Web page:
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Experts' Panel on Access and Benefit-Sharing
4- 8 October, 1999 - San Jose, Costa Rica


Experts met in a morning Plenary to hear reports on the outcomes of the working groups on ABS for scientific and commercial purposes and on review of legislative, administrative and policy measures, regulatory procedures and incentive measures. The latter working group convened for two brief sessions, one in the morning and another in the afternoon, to further consider its report. The open-ended sub-group on IPR also met to finish drafting its report. Experts convened briefly in Plenary in the afternoon and again in an evening session to consider the reports of the working groups.
Editor's Note: While participating experts are appointed by governments, they speak in their own capacities. For the purpose of brevity, experts' remarks are attributed by country.

View from the back of the room during the morning plenary.
Chair Zakri (Malaysia) remarked that the group on ABS arrangements for scientific and commercial purposes had completed its work on MAT and contractual approaches, as well as on benefit-sharing options and mechanisms.
Kerry ten Kate (UK) commented on the draft report of the working group on the review of legislative, administrative and policy measures at national and regional levels, regulatory procedures and incentive measures. She highlighted the group's focus on access legislation and the need for flexibility therein, PIC and the role of national focal points, international measures to support PIC and incentive measures.
Peter Tobias Stoll (Max Planck Institute for International Law) presented the outcomes of the IPR sub-group, highlighting the main issues, which include: interrelationships of IPR with PIC; protection of traditional knowledge; ABS agreements; and scope, "prior art" and monitoring. He also noted the importance of linkages with Article 8(j) of the CBD (traditional knowledge) and other international organizations such as UNESCO, WIPO and the FAO.
In an afternoon Plenary session, Rapporteur Maureen Wolfson (South Africa) introduced the report of the Panel (UNEP/CBD/EP-ABS/L.1), which recalls the Panel's mandate, summarizes the opening session and organizational matters, and outlines the items addressed by the two working groups. The Plenary adopted the report without amendment.
Panel participants outside the meeting room, waiting for the afternoon plenary to commence. The delay was caused by Working Group 2 finishing its work later than expected.
In the evening Plenary, Panel Co-Chair Medaglia (Costa Rica, on the right) introduced the report of the working group on ABS arrangements for scientific and commercial purposes (UNEP/CBD/EP-ABS/L.2) for consideration. He reminded the Plenary that the meeting was an expert panel, not a negotiating body.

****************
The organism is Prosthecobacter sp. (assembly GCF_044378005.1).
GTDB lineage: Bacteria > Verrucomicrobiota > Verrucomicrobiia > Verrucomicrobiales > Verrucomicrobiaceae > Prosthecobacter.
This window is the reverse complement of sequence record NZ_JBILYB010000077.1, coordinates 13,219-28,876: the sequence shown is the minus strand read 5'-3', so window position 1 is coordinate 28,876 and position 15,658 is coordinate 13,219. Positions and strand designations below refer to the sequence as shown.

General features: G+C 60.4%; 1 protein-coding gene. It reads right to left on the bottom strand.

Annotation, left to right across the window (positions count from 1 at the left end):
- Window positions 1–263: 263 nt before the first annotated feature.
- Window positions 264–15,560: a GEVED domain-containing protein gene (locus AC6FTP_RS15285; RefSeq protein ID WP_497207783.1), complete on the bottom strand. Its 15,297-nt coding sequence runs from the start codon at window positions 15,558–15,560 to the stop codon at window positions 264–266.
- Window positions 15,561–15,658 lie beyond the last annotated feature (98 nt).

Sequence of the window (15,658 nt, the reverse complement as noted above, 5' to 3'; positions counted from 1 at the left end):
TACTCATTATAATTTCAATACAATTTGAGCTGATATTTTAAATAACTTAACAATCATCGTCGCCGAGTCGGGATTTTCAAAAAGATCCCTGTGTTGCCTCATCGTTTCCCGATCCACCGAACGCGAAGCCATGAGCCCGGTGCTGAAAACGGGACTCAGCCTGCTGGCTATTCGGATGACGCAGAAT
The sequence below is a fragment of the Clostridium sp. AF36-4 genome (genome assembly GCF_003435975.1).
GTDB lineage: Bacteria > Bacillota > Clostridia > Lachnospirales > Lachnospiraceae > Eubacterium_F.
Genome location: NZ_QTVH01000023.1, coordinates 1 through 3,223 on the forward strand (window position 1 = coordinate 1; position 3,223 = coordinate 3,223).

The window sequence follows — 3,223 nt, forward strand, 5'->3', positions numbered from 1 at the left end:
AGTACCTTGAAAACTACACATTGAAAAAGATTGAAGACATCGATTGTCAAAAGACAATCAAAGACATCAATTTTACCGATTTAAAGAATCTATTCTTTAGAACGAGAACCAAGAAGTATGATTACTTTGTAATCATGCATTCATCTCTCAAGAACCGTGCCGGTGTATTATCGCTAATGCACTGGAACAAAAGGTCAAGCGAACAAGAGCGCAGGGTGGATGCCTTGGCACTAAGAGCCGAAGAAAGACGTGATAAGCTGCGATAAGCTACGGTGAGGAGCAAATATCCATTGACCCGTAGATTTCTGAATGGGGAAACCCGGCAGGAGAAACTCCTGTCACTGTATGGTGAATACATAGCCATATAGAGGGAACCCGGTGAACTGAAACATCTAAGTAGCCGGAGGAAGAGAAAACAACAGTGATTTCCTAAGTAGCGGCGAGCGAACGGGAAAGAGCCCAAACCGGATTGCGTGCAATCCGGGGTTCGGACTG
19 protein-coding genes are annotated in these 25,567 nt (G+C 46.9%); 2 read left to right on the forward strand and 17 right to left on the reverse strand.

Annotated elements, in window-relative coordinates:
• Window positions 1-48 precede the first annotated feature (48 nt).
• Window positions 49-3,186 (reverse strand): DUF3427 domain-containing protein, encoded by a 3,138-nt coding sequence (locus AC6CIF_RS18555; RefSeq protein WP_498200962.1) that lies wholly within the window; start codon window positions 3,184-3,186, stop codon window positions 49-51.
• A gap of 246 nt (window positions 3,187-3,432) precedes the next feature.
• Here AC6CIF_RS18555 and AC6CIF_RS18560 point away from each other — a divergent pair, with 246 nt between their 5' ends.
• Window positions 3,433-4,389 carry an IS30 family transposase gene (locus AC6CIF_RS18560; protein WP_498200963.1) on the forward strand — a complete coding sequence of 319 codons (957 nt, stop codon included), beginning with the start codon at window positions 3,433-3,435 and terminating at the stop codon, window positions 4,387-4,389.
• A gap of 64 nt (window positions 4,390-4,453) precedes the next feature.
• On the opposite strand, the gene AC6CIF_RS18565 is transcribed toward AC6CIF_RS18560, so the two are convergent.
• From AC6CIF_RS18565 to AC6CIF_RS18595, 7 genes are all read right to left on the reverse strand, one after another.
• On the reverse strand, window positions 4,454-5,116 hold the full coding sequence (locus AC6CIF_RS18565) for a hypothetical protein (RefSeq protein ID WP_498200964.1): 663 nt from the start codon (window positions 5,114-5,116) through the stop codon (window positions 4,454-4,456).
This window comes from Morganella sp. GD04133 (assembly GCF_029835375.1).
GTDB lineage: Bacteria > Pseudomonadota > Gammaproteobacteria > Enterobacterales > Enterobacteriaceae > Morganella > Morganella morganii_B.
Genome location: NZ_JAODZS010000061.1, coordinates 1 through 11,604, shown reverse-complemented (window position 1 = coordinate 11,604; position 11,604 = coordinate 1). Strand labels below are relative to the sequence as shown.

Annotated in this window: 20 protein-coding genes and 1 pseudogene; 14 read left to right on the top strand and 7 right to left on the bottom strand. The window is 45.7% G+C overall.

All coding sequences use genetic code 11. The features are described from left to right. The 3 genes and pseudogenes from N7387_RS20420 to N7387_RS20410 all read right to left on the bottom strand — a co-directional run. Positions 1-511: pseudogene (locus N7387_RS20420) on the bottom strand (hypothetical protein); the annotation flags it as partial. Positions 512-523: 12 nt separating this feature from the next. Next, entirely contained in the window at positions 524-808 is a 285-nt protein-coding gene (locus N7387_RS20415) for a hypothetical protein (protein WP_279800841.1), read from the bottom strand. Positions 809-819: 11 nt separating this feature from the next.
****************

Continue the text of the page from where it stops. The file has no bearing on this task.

The Plenary initially began to adopt the report paragraph by paragraph until an observer asked for the floor and was refused. Switzerland raised as a point of order in the procedure the fact that the Plenary must first discuss the report in a general manner and allow for observer comments. Following a brief discussion (left) on the procedure for considering a working group report, it was agreed that the Plenary would first approve the report paragraph by paragraph prior to its adoption and that observer participation would be allowed.
In considering text noting the unique qualities of genetic resources for food and agriculture, Switzerland proposed deleting a list detailing its characteristics. FINLAND (right) preferred retaining the list, noting that the Panel should provide technical information to support its recommendations.
On text stressing the importance of balancing the need for confidentiality for commercial purposes with the need for stakeholders to be able to understand market conditions to ensure equitable sharing, CUBA stressed that additional information on market conditions is required and preferred highlighting "the need for access to information by stakeholders in order to guarantee, under market conditions, equitable sharing."
With regard to a paragraph noting that many countries are in the early stages of developing ABS regimes, CUBA, supported by BOLIVIA, objected to text stating that, as a consequence, interim solutions "are required" to allow a continuation of access in accordance with the CBD. She noted that such a requirement contradicted other text stating that the provision of guidelines would be premature.
RealAudio excepts of the exchange between CUBA (above) and JAMAICA (right)

Delegates accepted MOROCCO's proposal to delete text limiting needs for confidentiality to "commercial purposes."

Argentina noted that the working group's report exceeded the acceptable length and proposed deleting explanatory boxes contained in the draft report. SWITZERLAND (right) proposed formulating an executive summary in addition to placing the boxes in annexes and asked the Secretariat to propose alternative means of formatting the report..

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